The Ambassador And The Spy
Asylum - I want asylum! Out of the night, Peter Robinson appears at the British Embassy clamouring for admittance. He begs for protection from the secret police - and so begins a masterly tale of political and diplomatic intrigue: two men are locked in a deadly confrontation, one a self-proclaimed British spy, the other Her Majestys Ambassador. Slowly His Excellencys well-ordered regime is undermined by this unwelcome visitor, and the mounting tension keeps the reader guessing until the final shattering climax a searing examination of two men brought together by circumstances and torn apart by political manipulation.
I spent all morning reading 'The Amabassador and the Spy' and found it unputdownable.
So well written it makes an art of suspense.
The narrative skill of John Le Carré and the psychological insight of Graham Greene.
Author biography:Vincent Brome was educated at Streatham Grammar and Elleston Schools.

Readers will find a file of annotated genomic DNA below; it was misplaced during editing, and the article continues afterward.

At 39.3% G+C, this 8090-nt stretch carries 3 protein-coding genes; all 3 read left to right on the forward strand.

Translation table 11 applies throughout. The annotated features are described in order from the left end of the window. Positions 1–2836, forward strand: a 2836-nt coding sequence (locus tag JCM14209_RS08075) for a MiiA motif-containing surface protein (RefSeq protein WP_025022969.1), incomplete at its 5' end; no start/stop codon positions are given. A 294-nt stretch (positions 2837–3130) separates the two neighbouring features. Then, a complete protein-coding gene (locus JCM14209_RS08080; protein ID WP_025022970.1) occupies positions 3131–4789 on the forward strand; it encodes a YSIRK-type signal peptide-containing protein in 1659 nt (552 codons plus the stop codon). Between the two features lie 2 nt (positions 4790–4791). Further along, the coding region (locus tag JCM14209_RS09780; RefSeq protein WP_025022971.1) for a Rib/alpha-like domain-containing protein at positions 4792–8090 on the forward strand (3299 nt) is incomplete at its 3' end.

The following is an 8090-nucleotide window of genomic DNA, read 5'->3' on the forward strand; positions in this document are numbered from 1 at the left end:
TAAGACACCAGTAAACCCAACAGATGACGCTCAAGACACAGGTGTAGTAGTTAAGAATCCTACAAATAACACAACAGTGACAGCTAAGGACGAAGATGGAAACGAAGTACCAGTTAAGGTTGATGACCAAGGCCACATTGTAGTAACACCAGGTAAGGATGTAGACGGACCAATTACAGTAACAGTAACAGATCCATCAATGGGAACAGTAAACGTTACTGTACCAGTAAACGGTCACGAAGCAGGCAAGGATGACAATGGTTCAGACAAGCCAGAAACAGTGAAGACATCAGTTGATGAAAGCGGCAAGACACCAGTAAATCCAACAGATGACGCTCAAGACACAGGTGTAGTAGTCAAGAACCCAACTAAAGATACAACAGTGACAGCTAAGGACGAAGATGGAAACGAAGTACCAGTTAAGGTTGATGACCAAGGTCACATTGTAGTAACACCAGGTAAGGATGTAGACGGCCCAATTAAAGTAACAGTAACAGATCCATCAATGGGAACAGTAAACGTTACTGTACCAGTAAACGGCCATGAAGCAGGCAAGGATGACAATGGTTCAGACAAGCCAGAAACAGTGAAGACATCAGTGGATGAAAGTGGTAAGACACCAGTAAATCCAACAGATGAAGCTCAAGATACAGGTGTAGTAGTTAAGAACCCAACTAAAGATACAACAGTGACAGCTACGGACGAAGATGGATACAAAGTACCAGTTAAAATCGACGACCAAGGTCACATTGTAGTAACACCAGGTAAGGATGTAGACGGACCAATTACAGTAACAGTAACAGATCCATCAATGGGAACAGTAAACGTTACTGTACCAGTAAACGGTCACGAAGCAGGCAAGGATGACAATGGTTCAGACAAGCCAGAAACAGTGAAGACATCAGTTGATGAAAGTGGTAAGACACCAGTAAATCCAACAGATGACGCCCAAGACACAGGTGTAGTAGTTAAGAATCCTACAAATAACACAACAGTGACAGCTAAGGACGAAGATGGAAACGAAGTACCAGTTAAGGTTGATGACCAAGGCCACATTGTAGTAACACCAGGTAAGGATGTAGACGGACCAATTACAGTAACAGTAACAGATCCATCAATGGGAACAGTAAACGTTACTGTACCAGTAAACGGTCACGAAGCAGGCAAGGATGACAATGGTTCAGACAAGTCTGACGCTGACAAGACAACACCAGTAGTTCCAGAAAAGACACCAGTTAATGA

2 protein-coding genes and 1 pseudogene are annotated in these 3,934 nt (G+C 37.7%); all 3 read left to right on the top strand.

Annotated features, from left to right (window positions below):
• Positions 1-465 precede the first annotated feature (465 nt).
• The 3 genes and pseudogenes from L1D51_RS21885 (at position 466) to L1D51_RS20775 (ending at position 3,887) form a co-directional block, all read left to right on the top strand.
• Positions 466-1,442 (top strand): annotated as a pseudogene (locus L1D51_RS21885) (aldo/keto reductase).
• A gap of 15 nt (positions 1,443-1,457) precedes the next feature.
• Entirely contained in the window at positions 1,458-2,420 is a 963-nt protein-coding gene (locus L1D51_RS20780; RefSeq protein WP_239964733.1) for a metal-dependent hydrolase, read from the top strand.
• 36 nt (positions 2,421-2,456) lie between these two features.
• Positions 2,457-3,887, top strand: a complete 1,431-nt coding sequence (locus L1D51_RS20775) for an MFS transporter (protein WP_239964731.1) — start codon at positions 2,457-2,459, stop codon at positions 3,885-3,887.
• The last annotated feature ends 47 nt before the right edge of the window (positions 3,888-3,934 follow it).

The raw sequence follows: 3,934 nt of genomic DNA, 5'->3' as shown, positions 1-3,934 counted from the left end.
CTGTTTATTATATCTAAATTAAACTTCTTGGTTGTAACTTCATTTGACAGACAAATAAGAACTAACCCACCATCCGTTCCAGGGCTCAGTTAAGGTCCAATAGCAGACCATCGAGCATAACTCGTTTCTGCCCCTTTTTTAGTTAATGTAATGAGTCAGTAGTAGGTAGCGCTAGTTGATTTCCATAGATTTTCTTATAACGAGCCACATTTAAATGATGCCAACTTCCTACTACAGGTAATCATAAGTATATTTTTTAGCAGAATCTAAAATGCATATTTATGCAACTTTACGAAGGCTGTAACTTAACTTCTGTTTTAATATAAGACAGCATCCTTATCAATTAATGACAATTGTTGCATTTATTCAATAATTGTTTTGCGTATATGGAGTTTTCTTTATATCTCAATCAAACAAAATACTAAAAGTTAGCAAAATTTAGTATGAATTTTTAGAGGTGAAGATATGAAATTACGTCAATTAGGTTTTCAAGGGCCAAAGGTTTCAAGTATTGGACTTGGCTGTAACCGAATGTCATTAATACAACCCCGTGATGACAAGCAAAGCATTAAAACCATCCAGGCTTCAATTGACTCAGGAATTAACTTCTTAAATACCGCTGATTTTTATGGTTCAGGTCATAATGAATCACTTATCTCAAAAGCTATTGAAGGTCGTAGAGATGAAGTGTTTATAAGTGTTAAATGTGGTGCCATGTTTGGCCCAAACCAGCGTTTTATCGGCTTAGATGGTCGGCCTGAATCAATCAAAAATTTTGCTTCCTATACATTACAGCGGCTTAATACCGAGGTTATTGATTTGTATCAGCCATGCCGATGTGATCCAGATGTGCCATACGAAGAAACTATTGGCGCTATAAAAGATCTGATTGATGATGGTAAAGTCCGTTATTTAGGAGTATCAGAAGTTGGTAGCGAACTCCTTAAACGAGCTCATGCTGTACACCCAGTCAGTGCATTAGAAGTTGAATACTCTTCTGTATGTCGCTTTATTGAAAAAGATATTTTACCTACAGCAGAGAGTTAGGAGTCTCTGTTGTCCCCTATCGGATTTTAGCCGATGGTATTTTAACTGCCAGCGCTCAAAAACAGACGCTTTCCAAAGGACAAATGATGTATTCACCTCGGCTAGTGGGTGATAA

He started writing professionally aged twenty-one, and held a variety of jobs including feature writer, editor of Menu Magazine, a post at the Ministry of Information during the Second World War, and assistant editor at Medical World.
Brome wrote more than thirty books including nine biographies, eleven novels, historical studies, and a two-volume work on the Problem of Progress, as well as plays for the stage, television and radio. His novels The Embassy and The Surgeon were international bestsellers.
Psychology and psychoanalysis were enduring interests throughout his career. As well as his distinguished book writing career, Brome also appeared regularly on radio and was a contributor to numerous newspapers and magazines including The Observer, Sunday Times, The Times, The Guardian, The Spectator and The New Statesman (in the UK), along with The Nation and The New York Times (USA). He held the distinction of having an entire 'South Bank Show' on TV devoted to him and his writing.
He lived in central London, where he died in 2005.